Saturday, September 29, 2007


Sorry it’s been so long since I posted folks, but I have basically had a week long cold punctuated by two exams. On ThursdayI took my first immunology exam, and I think I did well; it basically depends on how complete of answers the professor wanted, because mine were a bit on the minimal side.

Basically all I do now is study, except that I usually manage to catch one television show a night. Monday nights it has been the new Fox series K-Ville, which is a big deal down here in NOLA.

If you haven't seen K-Ville or heard the press about it, the premise is a cop show set in post-Katrina New Orleans. Various local reactions to the show have ranged from; "the show is great, not totally accurate, but shows what our lives are like down here" to "horribly insulting, how dare they make us look that bad". National Newspaper reviews have also run the gamut of these two responses.

My mom thinks that the outside world is concerned that K-Ville is not showing what life is like down here right now. That it is romanticizing the problems and minimizing the difficulties. I think that that perception is probably due to the fact that outsiders do not really know what the real issues in New Orleans are. A lot of the issues are horrifically mundane, nobody is running recycling, our insurance money is taking too long to arrive, the local and national governmental responses blow, ect. Some days this city feels like a sinking ship. This I feel the show captured well, for example: the problem with people stealing trees to use for landscaping rebuilt homes, people living off of FEMA checks, the frustration with loss of neighbors and neighborhoods as people decide not to return to New Orleans, ect. These are things I see happen every day down here, and the city does still need lots of help, as do the citizens.

However, the concern about the presentation of the crime of New Orleans on the show is valid. In the first episode, a two night Uzi shooting spree occurred, combined with a real estate plot to prevent impoverished people from returning to the ninth ward. In the second episode a prison kickback scandal ala Shawshank Redemption. Although crime in New Orleans is certainly sensational in terms of, say, the murder rate, it is not Hollywood sensational. It is mostly like crime in other big cities, just magnified by a whole bunch of other social problems, which make the solving and prevention of those crimes more difficult.

So far I am a moderate fan of the show. I am hoping it develops more from being a simple cop show to dealing with how the characters interact and their lives. If it focuses more on those things, and on the amazing culture down here, then K-Ville could be really great.


Blogger Connor said...

You've made me interested in this.

It is true that even before Katrina, New Orleans was annually competing with the likes of Detroit, St. Louis, Gary, and Flint for the worst violent crime in the country... from what I've read and heard, it *has* gotten worse since then.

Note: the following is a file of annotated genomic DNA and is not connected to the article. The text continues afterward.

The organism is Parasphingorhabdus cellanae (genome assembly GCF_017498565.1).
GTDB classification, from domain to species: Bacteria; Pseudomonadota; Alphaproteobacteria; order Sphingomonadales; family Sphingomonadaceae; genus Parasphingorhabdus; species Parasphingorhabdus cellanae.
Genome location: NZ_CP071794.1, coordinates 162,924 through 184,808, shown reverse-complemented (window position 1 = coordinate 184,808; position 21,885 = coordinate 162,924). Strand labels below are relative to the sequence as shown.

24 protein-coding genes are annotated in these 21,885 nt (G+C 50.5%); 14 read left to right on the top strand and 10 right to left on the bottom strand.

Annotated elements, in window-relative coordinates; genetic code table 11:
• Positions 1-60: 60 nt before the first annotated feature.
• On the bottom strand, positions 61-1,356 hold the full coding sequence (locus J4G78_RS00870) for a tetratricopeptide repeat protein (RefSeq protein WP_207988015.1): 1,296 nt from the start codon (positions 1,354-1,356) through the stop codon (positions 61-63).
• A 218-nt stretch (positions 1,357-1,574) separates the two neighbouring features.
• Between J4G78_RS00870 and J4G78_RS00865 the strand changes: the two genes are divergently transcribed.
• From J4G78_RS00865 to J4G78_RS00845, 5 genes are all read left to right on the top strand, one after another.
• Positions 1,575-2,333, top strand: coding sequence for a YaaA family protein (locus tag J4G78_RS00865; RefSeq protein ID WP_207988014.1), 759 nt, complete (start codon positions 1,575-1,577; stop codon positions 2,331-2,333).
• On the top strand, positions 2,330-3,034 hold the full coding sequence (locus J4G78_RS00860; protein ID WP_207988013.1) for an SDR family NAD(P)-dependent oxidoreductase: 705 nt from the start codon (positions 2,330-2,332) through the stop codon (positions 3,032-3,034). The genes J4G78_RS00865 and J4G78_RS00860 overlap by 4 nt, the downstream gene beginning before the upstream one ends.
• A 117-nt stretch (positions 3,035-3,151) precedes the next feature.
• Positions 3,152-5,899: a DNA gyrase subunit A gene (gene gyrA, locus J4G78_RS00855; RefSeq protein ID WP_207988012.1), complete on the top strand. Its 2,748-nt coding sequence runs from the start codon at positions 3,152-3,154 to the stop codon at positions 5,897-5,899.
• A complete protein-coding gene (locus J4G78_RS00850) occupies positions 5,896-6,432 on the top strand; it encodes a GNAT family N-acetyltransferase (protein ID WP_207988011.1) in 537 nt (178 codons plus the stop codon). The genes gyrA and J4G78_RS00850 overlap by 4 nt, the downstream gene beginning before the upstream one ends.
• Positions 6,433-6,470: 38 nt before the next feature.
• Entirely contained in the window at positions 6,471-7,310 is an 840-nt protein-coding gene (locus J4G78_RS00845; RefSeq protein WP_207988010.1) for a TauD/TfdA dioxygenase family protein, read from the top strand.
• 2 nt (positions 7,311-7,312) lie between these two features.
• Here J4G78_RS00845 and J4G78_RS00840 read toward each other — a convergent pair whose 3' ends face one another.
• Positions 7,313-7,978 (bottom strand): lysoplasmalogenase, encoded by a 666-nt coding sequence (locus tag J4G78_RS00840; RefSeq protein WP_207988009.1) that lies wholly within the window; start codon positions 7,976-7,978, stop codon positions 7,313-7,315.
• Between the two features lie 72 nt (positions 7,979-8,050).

But by the numbers, any murder-driven crime drama is an impossibility, from Monk to Perry Mason. (There's a cynical joke that "once every sixteen seconds a little girl is molested on Law and Order.") Quite simply, unless you live in a literal warzone, crime, however bad, isn't *that* extensive.

While I think in most situations people can excuse that simply as suspension-of-disbelief, the fact that this film is set so specifically in New Orleans and deals with it so directly has made it a visible issue. So these questions, while they might seem obvious and quibbling about some other shows, are really valid and pertinent when they're being asked of K-Ville.

October 1, 2007 at 1:28 PM  
Blogger colin said...

Of course, Nora left out the most egregious error in the first episode: the major plotline begins with two murders in the French Quarter. The reality is that there have been zero homicides in the Quarter in 2007.

I'm actually willing to suspend disbelief in the cause of interesting story lines. My big annoyance is that they have the mentality that, because it's set in New Orleans, everything must be about Katrina (episode 1), corrupt politicians (episode 2), and/or hookers (episode 3). I wouldn't mind if those elements formed the canvas of the show. That, in fact, is what helps make it entertaining. It's a little off-putting when they beat the audience over the head with all this.

I find it interesting that Connor accidentally refers to it as a film; they are one-hour episodes, and I was just remarking after the second that each episode individually would make for a good two-hour film.

October 2, 2007 at 10:26 PM  
Blogger Connor said...


October 16, 2007 at 9:35 AM  

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